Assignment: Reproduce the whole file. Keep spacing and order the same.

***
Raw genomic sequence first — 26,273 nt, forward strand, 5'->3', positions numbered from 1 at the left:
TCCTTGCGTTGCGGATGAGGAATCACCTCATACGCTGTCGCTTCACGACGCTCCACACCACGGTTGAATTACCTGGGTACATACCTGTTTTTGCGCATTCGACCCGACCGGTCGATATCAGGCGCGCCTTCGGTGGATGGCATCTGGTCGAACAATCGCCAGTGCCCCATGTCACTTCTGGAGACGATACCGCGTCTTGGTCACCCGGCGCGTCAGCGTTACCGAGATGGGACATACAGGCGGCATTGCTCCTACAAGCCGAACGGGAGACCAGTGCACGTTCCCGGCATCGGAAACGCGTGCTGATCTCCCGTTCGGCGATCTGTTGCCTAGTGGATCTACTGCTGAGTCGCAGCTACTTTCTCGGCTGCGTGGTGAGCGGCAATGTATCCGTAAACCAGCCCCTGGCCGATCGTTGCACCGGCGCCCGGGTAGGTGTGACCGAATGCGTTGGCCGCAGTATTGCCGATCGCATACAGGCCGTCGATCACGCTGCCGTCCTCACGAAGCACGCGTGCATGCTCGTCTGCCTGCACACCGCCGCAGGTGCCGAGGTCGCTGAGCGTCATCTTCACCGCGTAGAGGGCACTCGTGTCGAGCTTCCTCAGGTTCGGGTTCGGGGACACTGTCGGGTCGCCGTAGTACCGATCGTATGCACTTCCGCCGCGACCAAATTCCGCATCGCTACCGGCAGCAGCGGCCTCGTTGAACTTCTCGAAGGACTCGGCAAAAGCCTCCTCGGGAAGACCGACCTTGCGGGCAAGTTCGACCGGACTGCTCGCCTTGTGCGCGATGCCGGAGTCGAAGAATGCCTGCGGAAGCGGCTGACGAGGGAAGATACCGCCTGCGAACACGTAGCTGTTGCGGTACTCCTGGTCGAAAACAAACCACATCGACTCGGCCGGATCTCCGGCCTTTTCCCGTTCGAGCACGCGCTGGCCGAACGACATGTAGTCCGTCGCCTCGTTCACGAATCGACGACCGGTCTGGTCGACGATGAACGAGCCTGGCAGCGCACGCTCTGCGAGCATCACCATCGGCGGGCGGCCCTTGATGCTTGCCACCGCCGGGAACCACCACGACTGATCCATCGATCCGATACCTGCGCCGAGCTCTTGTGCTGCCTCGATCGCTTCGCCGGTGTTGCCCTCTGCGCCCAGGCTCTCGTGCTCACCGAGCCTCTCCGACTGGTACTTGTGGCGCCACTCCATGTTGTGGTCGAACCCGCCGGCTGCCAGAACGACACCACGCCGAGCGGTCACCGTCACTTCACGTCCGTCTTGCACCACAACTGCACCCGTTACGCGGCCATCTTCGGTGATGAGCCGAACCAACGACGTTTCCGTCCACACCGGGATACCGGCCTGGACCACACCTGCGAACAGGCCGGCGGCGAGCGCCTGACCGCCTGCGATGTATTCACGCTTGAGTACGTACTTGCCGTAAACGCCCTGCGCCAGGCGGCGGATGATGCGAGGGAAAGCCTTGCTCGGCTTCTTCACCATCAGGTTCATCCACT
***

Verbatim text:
Raw genomic sequence first — 26,273 nt, forward strand, 5'->3', positions numbered from 1 at the left:
TCCTTGCGTTGCGGATGAGGAATCACCTCATACGCTGTCGCTTCACGACGCTCCACACCACGGTTGAATTACCTGGGTACATACCTGTTTTTGCGCATTCGACCCGACCGGTCGATATCAGGCGCGCCTTCGGTGGATGGCATCTGGTCGAACAATCGCCAGTGCCCCATGTCACTTCTGGAGACGATACCGCGTCTTGGTCACCCGGCGCGTCAGCGTTACCGAGATGGGACATACAGGCGGCATTGCTCCTACAAGCCGAACGGGAGACCAGTGCACGTTCCCGGCATCGGAAACGCGTGCTGATCTCCCGTTCGGCGATCTGTTGCCTAGTGGATCTACTGCTGAGTCGCAGCTACTTTCTCGGCTGCGTGGTGAGCGGCAATGTATCCGTAAACCAGCCCCTGGCCGATCGTTGCACCGGCGCCCGGGTAGGTGTGACCGAATGCGTTGGCCGCAGTATTGCCGATCGCATACAGGCCGTCGATCACGCTGCCGTCCTCACGAAGCACGCGTGCATGCTCGTCTGCCTGCACACCGCCGCAGGTGCCGAGGTCGCTGAGCGTCATCTTCACCGCGTAGAGGGCACTCGTGTCGAGCTTCCTCAGGTTCGGGTTCGGGGACACTGTCGGGTCGCCGTAGTACCGATCGTATGCACTTCCGCCGCGACCAAATTCCGCATCGCTACCGGCAGCAGCGGCCTCGTTGAACTTCTCGAAGGACTCGGCAAAAGCCTCCTCGGGAAGACCGACCTTGCGGGCAAGTTCGACCGGACTGCTCGCCTTGTGCGCGATGCCGGAGTCGAAGAATGCCTGCGGAAGCGGCTGACGAGGGAAGATACCGCCTGCGAACACGTAGCTGTTGCGGTACTCCTGGTCGAAAACAAACCACATCGACTCGGCCGGATCTCCGGCCTTTTCCCGTTCGAGCACGCGCTGGCCGAACGACATGTAGTCCGTCGCCTCGTTCACGAATCGACGACCGGTCTGGTCGACGATGAACGAGCCTGGCAGCGCACGCTCTGCGAGCATCACCATCGGCGGGCGGCCCTTGATGCTTGCCACCGCCGGGAACCACCACGACTGATCCATCGATCCGATACCTGCGCCGAGCTCTTGTGCTGCCTCGATCGCTTCGCCGGTGTTGCCCTCTGCGCCCAGGCTCTCGTGCTCACCGAGCCTCTCCGACTGGTACTTGTGGCGCCACTCCATGTTGTGGTCGAACCCGCCGGCTGCCAGAACGACACCACGCCGAGCGGTCACCGTCACTTCACGTCCGTCTTGCACCACAACTGCACCCGTTACGCGGCCATCTTCGGTGATGAGCCGAACCAACGACGTTTCCGTCCACACCGGGATACCGGCCTGGACCACACCTGCGAACAGGCCGGCGGCGAGCGCCTGACCGCCTGCGATGTATTCACGCTTGAGTACGTACTTGCCGTAAACGCCCTGCGCCAGGCGGCGGATGATGCGAGGGAAAGCCTTGCTCGGCTTCTTCACCATCAGGTTCATCCACT